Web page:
Most of these were in use in the 1940s and 1950s, and have been wonderfully reproduced by Dirk Rijmenants. Photos of the actual hardware can be seen in the Crypto Museum site. This page doesn’t reveal information about current cryptographic systems or key settings that might have been used in the past, and refers strictly to publicly-available information on machines that were used across many countries and have long been decommissioned.
Perhaps one of the main reasons they were largely declassified is they are all based on Enigma, the workings of which are well-known and outlined in any decent book on the subject. All these systems worked on the same principle – the main components were rotors with two sets of pins representing characters. Internal wiring inside each rotor substituted each character with another. Messages encrypted by post-Enigma machines are unlikely to ever be decrypted because of the unimaginable number of possible wheel and pin settings.
The following simulations were created by D. Rijmenants back in 2006 to run on Microsoft Windows XP, but they also run perfectly in WINE, if you’re installing them on Linux. Both simulations and the original machines themselves are works of genius, which is why I’ve devoted a post to these.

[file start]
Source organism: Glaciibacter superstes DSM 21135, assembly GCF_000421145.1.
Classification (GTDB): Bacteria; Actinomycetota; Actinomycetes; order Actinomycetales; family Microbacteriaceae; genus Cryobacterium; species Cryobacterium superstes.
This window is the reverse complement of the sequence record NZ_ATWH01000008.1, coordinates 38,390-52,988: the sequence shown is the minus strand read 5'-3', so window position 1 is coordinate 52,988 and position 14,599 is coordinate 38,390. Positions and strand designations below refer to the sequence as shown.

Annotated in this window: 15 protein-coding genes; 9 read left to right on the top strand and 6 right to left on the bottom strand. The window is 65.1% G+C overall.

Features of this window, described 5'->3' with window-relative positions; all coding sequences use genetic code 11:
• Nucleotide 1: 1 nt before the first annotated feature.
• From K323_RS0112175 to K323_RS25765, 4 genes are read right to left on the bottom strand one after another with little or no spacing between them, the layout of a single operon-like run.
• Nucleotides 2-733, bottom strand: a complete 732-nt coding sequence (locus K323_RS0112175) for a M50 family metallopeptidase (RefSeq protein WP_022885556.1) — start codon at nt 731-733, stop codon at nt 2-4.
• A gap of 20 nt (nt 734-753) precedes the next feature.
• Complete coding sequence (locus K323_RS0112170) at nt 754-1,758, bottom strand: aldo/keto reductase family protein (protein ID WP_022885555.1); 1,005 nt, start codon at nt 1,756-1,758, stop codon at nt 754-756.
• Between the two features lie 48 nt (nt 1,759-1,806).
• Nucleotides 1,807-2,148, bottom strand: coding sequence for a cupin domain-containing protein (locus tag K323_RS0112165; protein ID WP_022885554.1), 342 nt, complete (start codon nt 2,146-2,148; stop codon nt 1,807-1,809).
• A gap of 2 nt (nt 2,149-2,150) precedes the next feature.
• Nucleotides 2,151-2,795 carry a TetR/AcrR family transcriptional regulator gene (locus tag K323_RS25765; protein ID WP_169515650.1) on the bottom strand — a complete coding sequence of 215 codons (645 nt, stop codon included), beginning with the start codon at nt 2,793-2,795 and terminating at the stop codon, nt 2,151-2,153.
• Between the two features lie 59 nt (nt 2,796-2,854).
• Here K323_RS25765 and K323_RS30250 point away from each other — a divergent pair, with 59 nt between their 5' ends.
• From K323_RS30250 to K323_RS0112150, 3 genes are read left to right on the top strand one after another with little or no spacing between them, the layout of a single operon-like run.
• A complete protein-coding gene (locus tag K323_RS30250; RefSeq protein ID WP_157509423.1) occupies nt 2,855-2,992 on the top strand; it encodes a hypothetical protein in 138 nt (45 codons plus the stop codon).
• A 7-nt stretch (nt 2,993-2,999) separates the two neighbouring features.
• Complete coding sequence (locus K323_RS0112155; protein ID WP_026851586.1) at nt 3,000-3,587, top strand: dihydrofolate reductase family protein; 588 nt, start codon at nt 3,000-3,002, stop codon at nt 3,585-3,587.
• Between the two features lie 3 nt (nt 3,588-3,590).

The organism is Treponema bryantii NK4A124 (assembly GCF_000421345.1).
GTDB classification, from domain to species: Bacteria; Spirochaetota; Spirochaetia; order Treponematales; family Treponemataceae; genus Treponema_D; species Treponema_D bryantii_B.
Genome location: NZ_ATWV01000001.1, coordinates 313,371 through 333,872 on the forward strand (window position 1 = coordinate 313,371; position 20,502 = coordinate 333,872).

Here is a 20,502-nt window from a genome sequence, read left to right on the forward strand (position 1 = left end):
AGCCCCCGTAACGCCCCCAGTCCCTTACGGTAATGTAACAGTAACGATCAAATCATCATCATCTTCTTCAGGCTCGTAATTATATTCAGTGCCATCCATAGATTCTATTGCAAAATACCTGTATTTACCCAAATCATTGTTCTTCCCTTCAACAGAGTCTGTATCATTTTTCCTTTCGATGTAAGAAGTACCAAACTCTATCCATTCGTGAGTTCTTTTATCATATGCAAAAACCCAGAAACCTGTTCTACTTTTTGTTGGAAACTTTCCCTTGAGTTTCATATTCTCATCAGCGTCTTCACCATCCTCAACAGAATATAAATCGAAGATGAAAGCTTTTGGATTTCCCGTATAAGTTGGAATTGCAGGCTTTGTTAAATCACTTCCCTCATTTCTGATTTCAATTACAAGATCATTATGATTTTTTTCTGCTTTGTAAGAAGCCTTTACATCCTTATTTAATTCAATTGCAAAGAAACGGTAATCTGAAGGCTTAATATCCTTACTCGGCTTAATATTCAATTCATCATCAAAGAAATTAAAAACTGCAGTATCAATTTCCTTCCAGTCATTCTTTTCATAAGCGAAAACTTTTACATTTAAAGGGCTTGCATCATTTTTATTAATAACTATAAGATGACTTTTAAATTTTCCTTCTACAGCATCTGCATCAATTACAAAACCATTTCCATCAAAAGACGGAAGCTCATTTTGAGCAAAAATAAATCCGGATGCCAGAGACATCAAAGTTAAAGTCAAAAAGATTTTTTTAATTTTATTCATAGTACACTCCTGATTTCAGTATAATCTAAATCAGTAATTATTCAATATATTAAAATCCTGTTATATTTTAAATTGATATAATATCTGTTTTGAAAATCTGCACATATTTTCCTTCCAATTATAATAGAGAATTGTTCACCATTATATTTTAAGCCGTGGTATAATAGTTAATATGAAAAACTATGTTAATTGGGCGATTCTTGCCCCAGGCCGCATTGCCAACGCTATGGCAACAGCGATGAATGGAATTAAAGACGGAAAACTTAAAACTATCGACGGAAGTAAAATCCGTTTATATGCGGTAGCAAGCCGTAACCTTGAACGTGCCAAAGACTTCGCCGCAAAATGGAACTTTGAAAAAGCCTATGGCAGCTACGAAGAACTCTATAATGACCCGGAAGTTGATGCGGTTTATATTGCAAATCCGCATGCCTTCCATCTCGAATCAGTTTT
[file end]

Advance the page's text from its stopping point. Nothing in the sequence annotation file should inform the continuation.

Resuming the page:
Little is known about this system, and there isn’t information readily available on it, except that it was used in the later years of the Cold War. Pocket-sized crypto devices were in circulation by the late 1980s, so ATOMIX was in service prior to that, perhaps as early as 1965.
As the simulation shows, the device was an electromechanical device with eight wheels, the settings of which formed the message key. There was most likely another mechanism, hidden under the casing to the right of the wheels, used to generate the cipher.
This is perhaps the best known of the cipher machines, which the history of Bletchley Park and the first ever digital computer, Colossus, was based around. Enigma was also the first cryptosystem of this kind, and the basis for future crypto devices in this article.
There were several models in use up to 1945. The common model had three wheels, and was used for general communications. Another version, used when a higher level of security was needed, had up to eight wheels.
Usually, a codebook was issued to all the units, and from this, a new key was selected each day. The codebook told the operators which rotors, ringsettings and plug connections to use.
Each wheel had two sets of 26 pins, to represent the characters of the aplhabet. The wiring inside the wheel itself matched each pin to another pin representing a different letter. On its own, this provided a substitution cipher system, which is easy to break, so wiring was changed on a plugboard to further scramble the signals.
To make the code harder to break, the first wheel moved one position each time a character occured more than once in a message. When the first wheel completed one revolution, the second wheel moved a position.